Telling Your Domestic Manufacturing Story: An Interview with Harry Moser

Learn tips on how to tell your domestic manufacturing story in the second of our two-part interview with Harry Moser, president and founder of the Reshoring Initiative.

With the growing reader (and consumer) interest in domestically made products, what main news pegs should we hook our story to?

Big visible events (like Walmart’s “Made in the USA” Open Call event inviting companies to propose new US-made products) help with storytelling. Also, the political changes and our new president provide ample news hooks. President Trump is actually having a positive effect so far on the reshoring action. The announcements on offshoring doubled starting in November 2016. Business concerns of tariffs and hope for lower corporate tax rates have inspired companies to make considerable moves to bring manufacturing back to the US. This link from our website provides other resources and angles for writers/public affairs people to consider.

What got you hooked on domestic manufacturing?

My grandfather and father both worked as managers at the huge Singer Sewing Machine factory in Elizabeth, N.J. Back then, it was the biggest factory in the world. Dad ran a third of the factory and I worked summers there from age 15 to 22. I always found the enterprise of the place exciting.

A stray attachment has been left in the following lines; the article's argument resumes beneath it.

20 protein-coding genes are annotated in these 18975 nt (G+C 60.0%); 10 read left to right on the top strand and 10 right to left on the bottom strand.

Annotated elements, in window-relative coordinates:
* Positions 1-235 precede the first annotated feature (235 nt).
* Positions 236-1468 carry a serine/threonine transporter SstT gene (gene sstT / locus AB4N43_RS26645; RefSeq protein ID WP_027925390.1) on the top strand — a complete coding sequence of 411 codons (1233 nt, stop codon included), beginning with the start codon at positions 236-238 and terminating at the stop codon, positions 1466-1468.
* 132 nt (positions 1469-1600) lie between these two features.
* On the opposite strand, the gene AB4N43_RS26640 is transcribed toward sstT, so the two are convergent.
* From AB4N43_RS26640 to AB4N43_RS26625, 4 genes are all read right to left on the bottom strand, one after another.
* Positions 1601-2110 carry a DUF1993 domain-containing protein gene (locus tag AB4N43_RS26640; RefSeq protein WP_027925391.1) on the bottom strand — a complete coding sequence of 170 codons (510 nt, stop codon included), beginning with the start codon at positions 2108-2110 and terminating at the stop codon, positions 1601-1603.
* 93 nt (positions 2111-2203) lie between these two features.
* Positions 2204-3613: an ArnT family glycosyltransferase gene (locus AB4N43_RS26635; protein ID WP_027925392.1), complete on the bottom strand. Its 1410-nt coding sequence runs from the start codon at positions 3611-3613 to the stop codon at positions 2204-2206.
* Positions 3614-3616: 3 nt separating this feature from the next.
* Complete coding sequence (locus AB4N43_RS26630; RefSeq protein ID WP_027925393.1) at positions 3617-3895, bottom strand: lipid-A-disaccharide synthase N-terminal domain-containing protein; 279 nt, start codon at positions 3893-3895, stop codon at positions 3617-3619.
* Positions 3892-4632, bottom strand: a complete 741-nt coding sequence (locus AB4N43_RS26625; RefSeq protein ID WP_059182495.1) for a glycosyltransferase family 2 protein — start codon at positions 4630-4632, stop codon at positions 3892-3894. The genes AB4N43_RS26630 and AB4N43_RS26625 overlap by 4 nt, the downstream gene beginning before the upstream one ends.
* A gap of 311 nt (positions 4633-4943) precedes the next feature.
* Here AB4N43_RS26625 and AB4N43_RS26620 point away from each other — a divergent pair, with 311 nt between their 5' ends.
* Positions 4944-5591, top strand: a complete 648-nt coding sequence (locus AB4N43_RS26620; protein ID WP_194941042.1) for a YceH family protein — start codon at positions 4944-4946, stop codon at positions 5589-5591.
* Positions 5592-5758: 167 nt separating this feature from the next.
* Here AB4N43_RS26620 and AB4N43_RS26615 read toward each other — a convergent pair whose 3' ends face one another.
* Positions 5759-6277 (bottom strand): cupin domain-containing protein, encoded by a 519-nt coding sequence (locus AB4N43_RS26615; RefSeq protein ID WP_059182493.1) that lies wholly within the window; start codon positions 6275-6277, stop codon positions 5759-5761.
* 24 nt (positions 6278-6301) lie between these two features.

What delights you the most about this topic?

The results I see. One favorite story was a sales vice president who, using  the tools we provided, saved a $60 million order from a lower priced Chinese competitor.

What stories do you see storytellers (both media and public affairs folk) not yet sharing?

The environmental impacts of bringing back manufacturing to the US remains the most neglected story. Also, we’re missing elements of the potential number of jobs that will come from reshoring. (Editor note: NAMS tracks 12.3 million manufacturing jobs in the US currently.)

The media hooked on to some incorrect data a while ago. Automation lost America 4 million jobs (not the 750,000 jobs many incorrectly claimed). I see this repeated mistake in the media and reporters using the data to undermine President Trump’s efforts to bring jobs back. It’s feasible for companies to bring a substantial number of jobs back, if companies just do the math.

I also see companies and media highlighting the big assembly plant when a company reshores; however, many neglect sharing how that move impacts the supplier base, too. When big companies reshore, the paint and steel companies get busier too. The media often ignore that element; however, often twice as many jobs exist at the suppliers as at the assembly plant.  Humanize domestic manufacturing; show those people and how their lives just got better, too.

 


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